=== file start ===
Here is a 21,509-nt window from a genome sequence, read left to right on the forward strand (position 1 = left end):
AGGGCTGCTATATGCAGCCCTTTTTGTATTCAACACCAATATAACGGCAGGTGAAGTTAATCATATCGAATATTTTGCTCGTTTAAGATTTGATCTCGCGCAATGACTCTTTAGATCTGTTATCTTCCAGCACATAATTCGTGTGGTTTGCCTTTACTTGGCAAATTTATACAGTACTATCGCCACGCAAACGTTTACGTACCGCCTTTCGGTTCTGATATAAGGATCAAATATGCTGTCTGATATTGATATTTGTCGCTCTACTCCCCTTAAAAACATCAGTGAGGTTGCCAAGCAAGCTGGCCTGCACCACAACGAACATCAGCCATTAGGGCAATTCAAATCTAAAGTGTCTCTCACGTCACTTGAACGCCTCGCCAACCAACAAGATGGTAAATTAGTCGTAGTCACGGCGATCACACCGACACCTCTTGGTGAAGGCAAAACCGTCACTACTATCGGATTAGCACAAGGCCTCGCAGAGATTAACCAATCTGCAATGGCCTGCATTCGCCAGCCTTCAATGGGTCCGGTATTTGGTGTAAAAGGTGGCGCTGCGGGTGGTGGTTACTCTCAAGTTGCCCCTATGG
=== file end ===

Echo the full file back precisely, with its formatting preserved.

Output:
Here is a 21,509-nt window from a genome sequence, read left to right on the forward strand (position 1 = left end):
AGGGCTGCTATATGCAGCCCTTTTTGTATTCAACACCAATATAACGGCAGGTGAAGTTAATCATATCGAATATTTTGCTCGTTTAAGATTTGATCTCGCGCAATGACTCTTTAGATCTGTTATCTTCCAGCACATAATTCGTGTGGTTTGCCTTTACTTGGCAAATTTATACAGTACTATCGCCACGCAAACGTTTACGTACCGCCTTTCGGTTCTGATATAAGGATCAAATATGCTGTCTGATATTGATATTTGTCGCTCTACTCCCCTTAAAAACATCAGTGAGGTTGCCAAGCAAGCTGGCCTGCACCACAACGAACATCAGCCATTAGGGCAATTCAAATCTAAAGTGTCTCTCACGTCACTTGAACGCCTCGCCAACCAACAAGATGGTAAATTAGTCGTAGTCACGGCGATCACACCGACACCTCTTGGTGAAGGCAAAACCGTCACTACTATCGGATTAGCACAAGGCCTCGCAGAGATTAACCAATCTGCAATGGCCTGCATTCGCCAGCCTTCAATGGGTCCGGTATTTGGTGTAAAAGGTGGCGCTGCGGGTGGTGGTTACTCTCAAGTTGCCCCTATGG